This post was updated March 27 at 11:45 p.m.
Dozens of protesters marched in Santa Monica on Saturday, protesting the execution of 81 people in Saudi Arabia on March 12.
According to NPR, Saudi Arabia said the people it executed were affiliated with the Houthi militant group based in Yemen. The kingdom has been fighting this group in Yemen since 2015. More than 30 of those executed are suspected to be Shiite Muslims, a minority group in Saudi Arabia that has faced many executions in the past, according to NPR.
Around 2 p.m., protesters convened at Douglas Park, demanding that Saudi Arabia stop human rights violations and condemning its involvement in the war in Yemen.
Protesters later marched to the Consulate of Saudi Arabia, located on Wilshire Boulevard.
Yalla Indivisible, a nonprofit social justice organization in Orange County, helped organize the protest.
Although the protest is an immediate response to the mass execution, Mohammad Mortada, a third-year transfer student at Cal Poly Pomona, said it is also about the long history of oppression and human rights violations in Saudi Arabia.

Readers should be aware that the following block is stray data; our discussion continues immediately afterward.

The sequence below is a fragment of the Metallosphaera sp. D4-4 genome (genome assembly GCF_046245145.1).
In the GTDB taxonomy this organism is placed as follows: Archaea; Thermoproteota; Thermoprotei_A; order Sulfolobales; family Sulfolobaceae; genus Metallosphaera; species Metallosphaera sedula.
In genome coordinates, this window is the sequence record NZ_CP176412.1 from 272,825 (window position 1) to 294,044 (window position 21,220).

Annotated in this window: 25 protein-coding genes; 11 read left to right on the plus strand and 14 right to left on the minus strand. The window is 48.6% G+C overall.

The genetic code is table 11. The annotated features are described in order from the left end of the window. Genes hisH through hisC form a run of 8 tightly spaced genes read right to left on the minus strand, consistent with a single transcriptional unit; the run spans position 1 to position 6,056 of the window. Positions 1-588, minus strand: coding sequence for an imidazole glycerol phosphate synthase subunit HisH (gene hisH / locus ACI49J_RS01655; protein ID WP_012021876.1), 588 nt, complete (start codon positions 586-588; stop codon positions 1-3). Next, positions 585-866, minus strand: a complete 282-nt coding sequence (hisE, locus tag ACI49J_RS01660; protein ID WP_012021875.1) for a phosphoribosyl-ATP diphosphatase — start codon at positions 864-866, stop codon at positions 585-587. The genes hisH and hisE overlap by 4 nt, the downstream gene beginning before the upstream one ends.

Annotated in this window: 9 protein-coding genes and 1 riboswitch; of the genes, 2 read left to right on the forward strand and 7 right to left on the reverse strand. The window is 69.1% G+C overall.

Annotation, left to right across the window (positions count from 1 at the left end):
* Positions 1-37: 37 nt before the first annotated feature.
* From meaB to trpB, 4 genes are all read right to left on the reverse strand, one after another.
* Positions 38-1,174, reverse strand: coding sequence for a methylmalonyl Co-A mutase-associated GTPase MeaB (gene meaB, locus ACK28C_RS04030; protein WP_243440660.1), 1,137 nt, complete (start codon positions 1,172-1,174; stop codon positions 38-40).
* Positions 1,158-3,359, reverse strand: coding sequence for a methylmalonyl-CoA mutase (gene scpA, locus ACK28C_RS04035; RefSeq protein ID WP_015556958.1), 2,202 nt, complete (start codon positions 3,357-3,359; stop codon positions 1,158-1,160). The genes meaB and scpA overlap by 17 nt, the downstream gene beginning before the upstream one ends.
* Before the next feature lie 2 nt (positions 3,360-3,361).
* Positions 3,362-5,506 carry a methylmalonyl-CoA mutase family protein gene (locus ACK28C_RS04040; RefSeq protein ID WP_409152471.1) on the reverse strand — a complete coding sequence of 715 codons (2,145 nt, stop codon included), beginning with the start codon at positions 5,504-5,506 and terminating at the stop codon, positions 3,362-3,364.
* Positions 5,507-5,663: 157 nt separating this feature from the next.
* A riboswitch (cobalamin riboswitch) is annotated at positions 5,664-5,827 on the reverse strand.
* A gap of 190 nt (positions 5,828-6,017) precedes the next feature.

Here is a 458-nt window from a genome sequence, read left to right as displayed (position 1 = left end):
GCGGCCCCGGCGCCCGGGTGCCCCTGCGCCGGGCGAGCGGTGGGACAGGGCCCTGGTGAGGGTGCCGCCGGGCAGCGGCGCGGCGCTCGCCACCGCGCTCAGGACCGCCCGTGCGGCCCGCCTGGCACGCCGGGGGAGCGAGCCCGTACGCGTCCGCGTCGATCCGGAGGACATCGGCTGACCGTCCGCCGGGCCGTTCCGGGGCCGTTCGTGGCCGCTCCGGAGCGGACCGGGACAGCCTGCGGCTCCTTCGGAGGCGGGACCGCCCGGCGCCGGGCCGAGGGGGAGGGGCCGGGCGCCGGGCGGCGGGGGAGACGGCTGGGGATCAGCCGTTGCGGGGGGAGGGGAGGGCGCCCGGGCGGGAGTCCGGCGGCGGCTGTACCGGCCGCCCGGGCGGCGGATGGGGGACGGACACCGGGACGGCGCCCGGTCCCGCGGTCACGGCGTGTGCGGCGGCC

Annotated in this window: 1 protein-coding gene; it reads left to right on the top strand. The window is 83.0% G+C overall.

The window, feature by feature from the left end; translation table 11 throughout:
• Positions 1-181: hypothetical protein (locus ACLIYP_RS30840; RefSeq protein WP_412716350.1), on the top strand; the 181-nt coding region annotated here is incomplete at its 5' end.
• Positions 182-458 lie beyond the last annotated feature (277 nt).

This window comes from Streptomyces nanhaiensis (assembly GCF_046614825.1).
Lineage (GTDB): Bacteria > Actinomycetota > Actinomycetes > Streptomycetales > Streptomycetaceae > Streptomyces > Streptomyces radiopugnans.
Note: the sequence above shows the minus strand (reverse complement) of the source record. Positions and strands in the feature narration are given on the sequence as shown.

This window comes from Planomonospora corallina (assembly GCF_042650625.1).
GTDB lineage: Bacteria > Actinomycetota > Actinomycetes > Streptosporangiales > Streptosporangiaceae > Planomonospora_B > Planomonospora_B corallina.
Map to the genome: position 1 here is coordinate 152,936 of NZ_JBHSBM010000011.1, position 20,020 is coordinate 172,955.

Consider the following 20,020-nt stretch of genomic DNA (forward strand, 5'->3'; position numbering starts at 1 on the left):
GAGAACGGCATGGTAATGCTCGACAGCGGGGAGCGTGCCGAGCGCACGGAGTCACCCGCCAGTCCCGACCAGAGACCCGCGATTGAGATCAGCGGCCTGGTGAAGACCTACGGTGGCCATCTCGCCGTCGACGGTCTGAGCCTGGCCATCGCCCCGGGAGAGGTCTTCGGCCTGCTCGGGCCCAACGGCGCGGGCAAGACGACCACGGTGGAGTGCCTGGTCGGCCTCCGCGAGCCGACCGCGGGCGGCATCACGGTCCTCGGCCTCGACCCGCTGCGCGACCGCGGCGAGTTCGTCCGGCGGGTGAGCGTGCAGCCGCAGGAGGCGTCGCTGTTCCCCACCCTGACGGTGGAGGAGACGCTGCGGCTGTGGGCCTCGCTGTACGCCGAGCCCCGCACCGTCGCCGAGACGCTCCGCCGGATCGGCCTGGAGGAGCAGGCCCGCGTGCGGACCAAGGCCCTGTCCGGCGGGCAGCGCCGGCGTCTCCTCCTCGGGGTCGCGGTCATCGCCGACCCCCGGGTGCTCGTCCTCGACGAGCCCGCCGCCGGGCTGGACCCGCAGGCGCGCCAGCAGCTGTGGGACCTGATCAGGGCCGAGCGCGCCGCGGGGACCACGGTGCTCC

“(Saudi Arabia has) been doing this for hundreds of years,” Mortada said. “And they build an oppressive government, where if anybody tries to speak out against them, immediately, they’re executed and they’re called terrorists.”
Mortada said he believes the United States should hold Saudi Arabia accountable since the U.S. has sanctioned Russia for its invasion of Ukraine.
“You can’t just ignore Saudi Arabia and attack everybody else,” Mortada said. “If you want to talk about oppression, you have to talk about oppression everywhere.”
At the rally, Lulu Hammad, a co-founder of Yalla Indivisible, held up a QR code on a poster for a letter campaign to the White House and Congress. Hammad said the letter will help let the White House know that people support the U.S. sanctioning Saudi Arabia for its actions and don’t want lower gas prices at the expense of violence.
Paul Langis, a licensed chiropractor and protester, found out about the protest through social media. As an anti-war believer, Langis said he sees the need to pressure local politicians and higher federal authorities to stop Saudi Arabia.
Reza Qazwini, a protester, said he thinks many were hesitant to post about Saudi Arabia’s actions on their personal social media accounts out of fear of retaliation from the country. Because Muslims have to make annual pilgrimages to Saudi Arabia, they fear being banned from or detained in the country, he added.
“If we speak out here, we might be banned from (the pilgrimage) or we might get detained while doing that,” Qazwini said.
Hammad said she thinks the protest was successful because of how quickly it was organized.
“Change can happen if you intend to make it happen, right? So I think we’ve raised quite a bit of awareness and also energized and mobilized ourselves,” Hammad said.